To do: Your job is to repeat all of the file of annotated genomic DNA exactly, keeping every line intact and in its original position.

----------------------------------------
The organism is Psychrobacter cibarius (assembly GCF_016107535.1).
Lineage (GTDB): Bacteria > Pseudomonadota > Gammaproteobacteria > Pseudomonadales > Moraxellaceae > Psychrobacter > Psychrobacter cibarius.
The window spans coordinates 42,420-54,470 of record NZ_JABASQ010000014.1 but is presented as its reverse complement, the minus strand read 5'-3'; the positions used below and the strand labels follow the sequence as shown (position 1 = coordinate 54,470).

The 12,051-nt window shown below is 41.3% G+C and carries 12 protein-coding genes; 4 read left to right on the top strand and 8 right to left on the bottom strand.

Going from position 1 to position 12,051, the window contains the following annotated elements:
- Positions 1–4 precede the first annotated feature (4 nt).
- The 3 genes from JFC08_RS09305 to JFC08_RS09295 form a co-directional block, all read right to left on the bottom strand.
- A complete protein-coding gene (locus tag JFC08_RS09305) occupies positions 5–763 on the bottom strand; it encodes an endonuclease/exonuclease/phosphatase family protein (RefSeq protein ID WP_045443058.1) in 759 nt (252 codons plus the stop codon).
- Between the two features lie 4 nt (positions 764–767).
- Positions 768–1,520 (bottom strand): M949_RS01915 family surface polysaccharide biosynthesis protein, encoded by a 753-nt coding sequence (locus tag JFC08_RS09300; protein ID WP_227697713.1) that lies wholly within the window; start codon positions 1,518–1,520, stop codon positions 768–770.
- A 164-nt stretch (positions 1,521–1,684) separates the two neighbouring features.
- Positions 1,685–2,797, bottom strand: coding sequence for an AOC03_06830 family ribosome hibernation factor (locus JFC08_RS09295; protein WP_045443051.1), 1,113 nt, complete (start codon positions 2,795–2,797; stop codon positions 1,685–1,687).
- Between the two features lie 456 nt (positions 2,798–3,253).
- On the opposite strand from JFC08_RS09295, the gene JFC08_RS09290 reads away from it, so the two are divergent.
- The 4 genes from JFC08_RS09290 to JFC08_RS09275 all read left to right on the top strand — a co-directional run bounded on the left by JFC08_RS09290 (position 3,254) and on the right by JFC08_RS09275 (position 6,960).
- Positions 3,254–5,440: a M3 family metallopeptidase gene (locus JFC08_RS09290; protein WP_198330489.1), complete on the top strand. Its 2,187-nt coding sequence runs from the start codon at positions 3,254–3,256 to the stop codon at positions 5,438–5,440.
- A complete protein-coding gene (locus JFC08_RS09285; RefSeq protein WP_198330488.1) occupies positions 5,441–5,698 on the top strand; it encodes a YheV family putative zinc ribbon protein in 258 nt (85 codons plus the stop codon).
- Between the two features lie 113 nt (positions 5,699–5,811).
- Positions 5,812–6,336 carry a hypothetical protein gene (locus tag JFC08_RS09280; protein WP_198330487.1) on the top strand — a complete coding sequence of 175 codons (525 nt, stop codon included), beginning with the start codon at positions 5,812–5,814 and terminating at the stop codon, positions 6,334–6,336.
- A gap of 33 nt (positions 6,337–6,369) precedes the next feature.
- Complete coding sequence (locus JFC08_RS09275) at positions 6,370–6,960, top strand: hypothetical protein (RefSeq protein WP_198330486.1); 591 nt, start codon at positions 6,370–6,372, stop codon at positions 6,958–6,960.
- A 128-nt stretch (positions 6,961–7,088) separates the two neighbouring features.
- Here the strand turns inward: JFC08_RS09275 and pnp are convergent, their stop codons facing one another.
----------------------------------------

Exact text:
The organism is Psychrobacter cibarius (assembly GCF_016107535.1).
Lineage (GTDB): Bacteria > Pseudomonadota > Gammaproteobacteria > Pseudomonadales > Moraxellaceae > Psychrobacter > Psychrobacter cibarius.
The window spans coordinates 42,420-54,470 of record NZ_JABASQ010000014.1 but is presented as its reverse complement, the minus strand read 5'-3'; the positions used below and the strand labels follow the sequence as shown (position 1 = coordinate 54,470).

The 12,051-nt window shown below is 41.3% G+C and carries 12 protein-coding genes; 4 read left to right on the top strand and 8 right to left on the bottom strand.

Going from position 1 to position 12,051, the window contains the following annotated elements:
- Positions 1–4 precede the first annotated feature (4 nt).
- The 3 genes from JFC08_RS09305 to JFC08_RS09295 form a co-directional block, all read right to left on the bottom strand.
- A complete protein-coding gene (locus tag JFC08_RS09305) occupies positions 5–763 on the bottom strand; it encodes an endonuclease/exonuclease/phosphatase family protein (RefSeq protein ID WP_045443058.1) in 759 nt (252 codons plus the stop codon).
- Between the two features lie 4 nt (positions 764–767).
- Positions 768–1,520 (bottom strand): M949_RS01915 family surface polysaccharide biosynthesis protein, encoded by a 753-nt coding sequence (locus tag JFC08_RS09300; protein ID WP_227697713.1) that lies wholly within the window; start codon positions 1,518–1,520, stop codon positions 768–770.
- A 164-nt stretch (positions 1,521–1,684) separates the two neighbouring features.
- Positions 1,685–2,797, bottom strand: coding sequence for an AOC03_06830 family ribosome hibernation factor (locus JFC08_RS09295; protein WP_045443051.1), 1,113 nt, complete (start codon positions 2,795–2,797; stop codon positions 1,685–1,687).
- Between the two features lie 456 nt (positions 2,798–3,253).
- On the opposite strand from JFC08_RS09295, the gene JFC08_RS09290 reads away from it, so the two are divergent.
- The 4 genes from JFC08_RS09290 to JFC08_RS09275 all read left to right on the top strand — a co-directional run bounded on the left by JFC08_RS09290 (position 3,254) and on the right by JFC08_RS09275 (position 6,960).
- Positions 3,254–5,440: a M3 family metallopeptidase gene (locus JFC08_RS09290; protein WP_198330489.1), complete on the top strand. Its 2,187-nt coding sequence runs from the start codon at positions 3,254–3,256 to the stop codon at positions 5,438–5,440.
- A complete protein-coding gene (locus JFC08_RS09285; RefSeq protein WP_198330488.1) occupies positions 5,441–5,698 on the top strand; it encodes a YheV family putative zinc ribbon protein in 258 nt (85 codons plus the stop codon).
- Between the two features lie 113 nt (positions 5,699–5,811).
- Positions 5,812–6,336 carry a hypothetical protein gene (locus tag JFC08_RS09280; protein WP_198330487.1) on the top strand — a complete coding sequence of 175 codons (525 nt, stop codon included), beginning with the start codon at positions 5,812–5,814 and terminating at the stop codon, positions 6,334–6,336.
- A gap of 33 nt (positions 6,337–6,369) precedes the next feature.
- Complete coding sequence (locus JFC08_RS09275) at positions 6,370–6,960, top strand: hypothetical protein (RefSeq protein WP_198330486.1); 591 nt, start codon at positions 6,370–6,372, stop codon at positions 6,958–6,960.
- A 128-nt stretch (positions 6,961–7,088) separates the two neighbouring features.
- Here the strand turns inward: JFC08_RS09275 and pnp are convergent, their stop codons facing one another.